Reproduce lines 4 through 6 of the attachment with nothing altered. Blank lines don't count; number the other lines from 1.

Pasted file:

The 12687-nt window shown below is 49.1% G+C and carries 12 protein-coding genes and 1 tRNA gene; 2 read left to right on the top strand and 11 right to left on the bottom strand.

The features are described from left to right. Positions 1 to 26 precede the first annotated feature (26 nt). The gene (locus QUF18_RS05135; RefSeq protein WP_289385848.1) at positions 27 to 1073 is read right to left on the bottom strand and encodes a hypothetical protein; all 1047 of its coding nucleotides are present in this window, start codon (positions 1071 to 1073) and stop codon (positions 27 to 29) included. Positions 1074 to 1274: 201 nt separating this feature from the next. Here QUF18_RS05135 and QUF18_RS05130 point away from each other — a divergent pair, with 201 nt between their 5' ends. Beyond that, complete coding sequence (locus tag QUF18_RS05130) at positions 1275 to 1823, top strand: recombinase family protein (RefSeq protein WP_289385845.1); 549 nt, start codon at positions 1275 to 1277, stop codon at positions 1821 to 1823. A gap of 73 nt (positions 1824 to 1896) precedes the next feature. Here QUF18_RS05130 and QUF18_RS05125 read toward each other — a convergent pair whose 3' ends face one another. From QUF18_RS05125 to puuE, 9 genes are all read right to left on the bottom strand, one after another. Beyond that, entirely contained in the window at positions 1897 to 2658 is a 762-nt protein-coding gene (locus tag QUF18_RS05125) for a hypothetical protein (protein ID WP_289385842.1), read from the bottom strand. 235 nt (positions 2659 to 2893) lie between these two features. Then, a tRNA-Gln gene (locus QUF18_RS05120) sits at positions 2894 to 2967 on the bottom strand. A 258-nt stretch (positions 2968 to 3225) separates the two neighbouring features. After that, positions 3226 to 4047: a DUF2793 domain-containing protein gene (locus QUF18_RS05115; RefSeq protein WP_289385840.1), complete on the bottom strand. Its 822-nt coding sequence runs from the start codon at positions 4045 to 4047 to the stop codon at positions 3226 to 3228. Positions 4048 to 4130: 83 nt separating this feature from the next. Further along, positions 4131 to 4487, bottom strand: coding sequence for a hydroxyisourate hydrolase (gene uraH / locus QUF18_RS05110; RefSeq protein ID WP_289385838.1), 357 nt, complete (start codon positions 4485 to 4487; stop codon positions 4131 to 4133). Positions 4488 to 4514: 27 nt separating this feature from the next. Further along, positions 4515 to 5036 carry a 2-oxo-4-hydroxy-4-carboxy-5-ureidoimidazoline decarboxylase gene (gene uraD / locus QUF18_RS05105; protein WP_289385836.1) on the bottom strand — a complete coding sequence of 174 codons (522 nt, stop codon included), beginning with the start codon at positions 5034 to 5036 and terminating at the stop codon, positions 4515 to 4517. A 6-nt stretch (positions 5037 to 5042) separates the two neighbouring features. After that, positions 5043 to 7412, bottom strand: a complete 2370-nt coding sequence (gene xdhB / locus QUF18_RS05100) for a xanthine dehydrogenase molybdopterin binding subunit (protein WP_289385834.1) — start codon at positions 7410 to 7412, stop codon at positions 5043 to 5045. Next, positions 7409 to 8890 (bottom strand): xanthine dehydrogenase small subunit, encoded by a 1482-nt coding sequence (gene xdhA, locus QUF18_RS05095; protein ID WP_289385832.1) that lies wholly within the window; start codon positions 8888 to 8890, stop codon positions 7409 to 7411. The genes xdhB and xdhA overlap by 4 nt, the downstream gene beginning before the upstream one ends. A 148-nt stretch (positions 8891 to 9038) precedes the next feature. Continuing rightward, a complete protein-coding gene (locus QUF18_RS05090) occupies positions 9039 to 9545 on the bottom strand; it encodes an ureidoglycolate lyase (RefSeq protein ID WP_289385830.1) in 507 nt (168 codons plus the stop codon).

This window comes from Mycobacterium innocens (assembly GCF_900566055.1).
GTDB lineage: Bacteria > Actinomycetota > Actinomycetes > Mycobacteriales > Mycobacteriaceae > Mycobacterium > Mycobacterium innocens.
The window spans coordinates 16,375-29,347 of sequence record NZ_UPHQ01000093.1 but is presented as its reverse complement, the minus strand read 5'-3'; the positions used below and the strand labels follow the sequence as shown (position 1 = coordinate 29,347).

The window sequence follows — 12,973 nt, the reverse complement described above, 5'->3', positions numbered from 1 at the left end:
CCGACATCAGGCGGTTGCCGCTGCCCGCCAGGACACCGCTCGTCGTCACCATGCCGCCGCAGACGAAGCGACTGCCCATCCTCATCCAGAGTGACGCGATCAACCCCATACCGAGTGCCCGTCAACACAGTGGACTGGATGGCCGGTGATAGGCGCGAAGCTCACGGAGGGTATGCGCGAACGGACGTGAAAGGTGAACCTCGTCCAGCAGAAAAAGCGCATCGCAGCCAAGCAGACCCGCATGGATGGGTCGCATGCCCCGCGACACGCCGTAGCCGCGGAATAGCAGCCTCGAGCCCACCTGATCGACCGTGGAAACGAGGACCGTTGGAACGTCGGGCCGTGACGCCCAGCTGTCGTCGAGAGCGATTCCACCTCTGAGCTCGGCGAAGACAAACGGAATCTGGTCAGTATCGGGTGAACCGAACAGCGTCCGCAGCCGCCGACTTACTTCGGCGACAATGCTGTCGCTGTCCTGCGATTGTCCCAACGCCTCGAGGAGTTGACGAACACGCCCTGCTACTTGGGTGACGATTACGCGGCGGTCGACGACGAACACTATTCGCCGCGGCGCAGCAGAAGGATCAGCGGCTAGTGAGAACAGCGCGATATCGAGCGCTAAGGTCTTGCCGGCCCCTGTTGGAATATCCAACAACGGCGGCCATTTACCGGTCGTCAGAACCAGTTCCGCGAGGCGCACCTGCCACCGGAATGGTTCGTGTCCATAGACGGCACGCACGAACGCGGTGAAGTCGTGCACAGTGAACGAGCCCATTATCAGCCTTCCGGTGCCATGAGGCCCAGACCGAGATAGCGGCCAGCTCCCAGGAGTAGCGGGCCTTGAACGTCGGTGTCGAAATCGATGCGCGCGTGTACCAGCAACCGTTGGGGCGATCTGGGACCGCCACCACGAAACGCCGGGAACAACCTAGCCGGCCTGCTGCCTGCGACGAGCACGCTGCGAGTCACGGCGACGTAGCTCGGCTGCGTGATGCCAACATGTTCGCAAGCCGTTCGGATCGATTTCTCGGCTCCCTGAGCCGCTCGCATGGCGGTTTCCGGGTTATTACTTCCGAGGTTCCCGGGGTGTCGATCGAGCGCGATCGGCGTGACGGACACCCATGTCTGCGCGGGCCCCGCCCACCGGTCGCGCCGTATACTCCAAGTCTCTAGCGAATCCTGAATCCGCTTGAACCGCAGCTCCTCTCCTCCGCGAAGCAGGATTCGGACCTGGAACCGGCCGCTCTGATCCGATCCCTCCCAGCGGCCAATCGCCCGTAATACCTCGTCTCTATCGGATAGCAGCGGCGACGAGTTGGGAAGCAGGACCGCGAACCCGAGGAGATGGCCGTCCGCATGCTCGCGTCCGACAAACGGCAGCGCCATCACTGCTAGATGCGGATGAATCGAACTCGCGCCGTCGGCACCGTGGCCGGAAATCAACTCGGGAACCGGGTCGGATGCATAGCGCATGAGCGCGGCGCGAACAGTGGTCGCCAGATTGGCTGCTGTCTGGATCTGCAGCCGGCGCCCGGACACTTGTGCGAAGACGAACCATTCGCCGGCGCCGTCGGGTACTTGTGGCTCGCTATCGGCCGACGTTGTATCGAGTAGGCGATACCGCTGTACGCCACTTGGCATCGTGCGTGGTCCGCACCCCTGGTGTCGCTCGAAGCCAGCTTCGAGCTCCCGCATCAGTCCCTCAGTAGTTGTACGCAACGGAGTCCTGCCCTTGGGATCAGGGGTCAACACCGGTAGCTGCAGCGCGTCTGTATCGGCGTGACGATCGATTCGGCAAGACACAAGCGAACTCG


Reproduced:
GTDB lineage: Bacteria > Actinomycetota > Actinomycetes > Mycobacteriales > Mycobacteriaceae > Mycobacterium > Mycobacterium innocens.
The window spans coordinates 16,375-29,347 of sequence record NZ_UPHQ01000093.1 but is presented as its reverse complement, the minus strand read 5'-3'; the positions used below and the strand labels follow the sequence as shown (position 1 = coordinate 29,347).

The window sequence follows — 12,973 nt, the reverse complement described above, 5'->3', positions numbered from 1 at the left end: